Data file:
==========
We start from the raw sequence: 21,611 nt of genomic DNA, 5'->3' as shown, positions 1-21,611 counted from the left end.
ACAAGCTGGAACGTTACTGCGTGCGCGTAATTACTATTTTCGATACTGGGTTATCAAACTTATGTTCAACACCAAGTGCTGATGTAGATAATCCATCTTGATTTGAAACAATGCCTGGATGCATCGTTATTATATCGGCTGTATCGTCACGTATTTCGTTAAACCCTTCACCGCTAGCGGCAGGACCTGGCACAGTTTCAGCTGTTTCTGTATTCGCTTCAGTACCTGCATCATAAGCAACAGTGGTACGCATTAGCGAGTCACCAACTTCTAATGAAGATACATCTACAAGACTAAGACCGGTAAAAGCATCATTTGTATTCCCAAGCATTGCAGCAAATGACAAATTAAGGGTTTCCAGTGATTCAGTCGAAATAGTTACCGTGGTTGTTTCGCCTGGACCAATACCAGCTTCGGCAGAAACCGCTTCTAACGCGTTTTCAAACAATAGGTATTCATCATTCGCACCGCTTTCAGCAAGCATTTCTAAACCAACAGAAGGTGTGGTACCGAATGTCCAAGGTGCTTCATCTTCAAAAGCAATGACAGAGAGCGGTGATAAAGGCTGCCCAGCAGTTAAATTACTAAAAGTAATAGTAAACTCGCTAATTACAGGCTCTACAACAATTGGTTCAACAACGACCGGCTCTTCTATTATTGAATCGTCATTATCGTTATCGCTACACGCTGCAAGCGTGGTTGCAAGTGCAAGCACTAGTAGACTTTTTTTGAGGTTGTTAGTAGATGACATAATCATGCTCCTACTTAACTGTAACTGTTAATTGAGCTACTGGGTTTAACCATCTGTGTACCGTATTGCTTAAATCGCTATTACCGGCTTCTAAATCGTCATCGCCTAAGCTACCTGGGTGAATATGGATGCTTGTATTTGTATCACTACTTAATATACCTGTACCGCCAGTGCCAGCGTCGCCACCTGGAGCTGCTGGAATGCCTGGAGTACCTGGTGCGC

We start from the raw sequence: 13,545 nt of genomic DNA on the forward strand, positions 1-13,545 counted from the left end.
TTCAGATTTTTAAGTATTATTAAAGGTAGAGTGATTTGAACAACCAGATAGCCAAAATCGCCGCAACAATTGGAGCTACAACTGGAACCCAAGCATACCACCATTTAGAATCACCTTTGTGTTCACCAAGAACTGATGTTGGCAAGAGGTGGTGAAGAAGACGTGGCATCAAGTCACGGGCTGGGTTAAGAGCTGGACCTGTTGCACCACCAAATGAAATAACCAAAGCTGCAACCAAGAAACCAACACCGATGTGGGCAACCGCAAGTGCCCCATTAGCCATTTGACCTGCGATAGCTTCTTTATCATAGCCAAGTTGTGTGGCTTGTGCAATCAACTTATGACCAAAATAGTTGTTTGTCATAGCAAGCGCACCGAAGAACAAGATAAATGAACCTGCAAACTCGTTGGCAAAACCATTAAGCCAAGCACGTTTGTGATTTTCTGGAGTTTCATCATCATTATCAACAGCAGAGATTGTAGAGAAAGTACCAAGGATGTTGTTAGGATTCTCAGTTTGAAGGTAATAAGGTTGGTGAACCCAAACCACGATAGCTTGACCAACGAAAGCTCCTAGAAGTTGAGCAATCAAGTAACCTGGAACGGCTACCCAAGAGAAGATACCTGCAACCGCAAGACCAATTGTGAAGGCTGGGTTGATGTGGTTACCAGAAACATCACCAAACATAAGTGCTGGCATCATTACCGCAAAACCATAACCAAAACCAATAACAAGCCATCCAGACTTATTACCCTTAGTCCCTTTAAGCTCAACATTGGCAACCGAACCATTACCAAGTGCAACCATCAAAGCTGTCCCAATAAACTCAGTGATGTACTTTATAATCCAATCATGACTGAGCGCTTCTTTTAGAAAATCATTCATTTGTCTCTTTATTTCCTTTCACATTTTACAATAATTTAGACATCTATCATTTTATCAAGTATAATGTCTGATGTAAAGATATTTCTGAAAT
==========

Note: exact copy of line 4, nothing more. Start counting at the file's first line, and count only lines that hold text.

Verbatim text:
TTCAGATTTTTAAGTATTATTAAAGGTAGAGTGATTTGAACAACCAGATAGCCAAAATCGCCGCAACAATTGGAGCTACAACTGGAACCCAAGCATACCACCATTTAGAATCACCTTTGTGTTCACCAAGAACTGATGTTGGCAAGAGGTGGTGAAGAAGACGTGGCATCAAGTCACGGGCTGGGTTAAGAGCTGGACCTGTTGCACCACCAAATGAAATAACCAAAGCTGCAACCAAGAAACCAACACCGATGTGGGCAACCGCAAGTGCCCCATTAGCCATTTGACCTGCGATAGCTTCTTTATCATAGCCAAGTTGTGTGGCTTGTGCAATCAACTTATGACCAAAATAGTTGTTTGTCATAGCAAGCGCACCGAAGAACAAGATAAATGAACCTGCAAACTCGTTGGCAAAACCATTAAGCCAAGCACGTTTGTGATTTTCTGGAGTTTCATCATCATTATCAACAGCAGAGATTGTAGAGAAAGTACCAAGGATGTTGTTAGGATTCTCAGTTTGAAGGTAATAAGGTTGGTGAACCCAAACCACGATAGCTTGACCAACGAAAGCTCCTAGAAGTTGAGCAATCAAGTAACCTGGAACGGCTACCCAAGAGAAGATACCTGCAACCGCAAGACCAATTGTGAAGGCTGGGTTGATGTGGTTACCAGAAACATCACCAAACATAAGTGCTGGCATCATTACCGCAAAACCATAACCAAAACCAATAACAAGCCATCCAGACTTATTACCCTTAGTCCCTTTAAGCTCAACATTGGCAACCGAACCATTACCAAGTGCAACCATCAAAGCTGTCCCAATAAACTCAGTGATGTACTTTATAATCCAATCATGACTGAGCGCTTCTTTTAGAAAATCATTCATTTGTCTCTTTATTTCCTTTCACATTTTACAATAATTTAGACATCTATCATTTTATCAAGTATAATGTCTGATGTAAAGATATTTCTGAAAT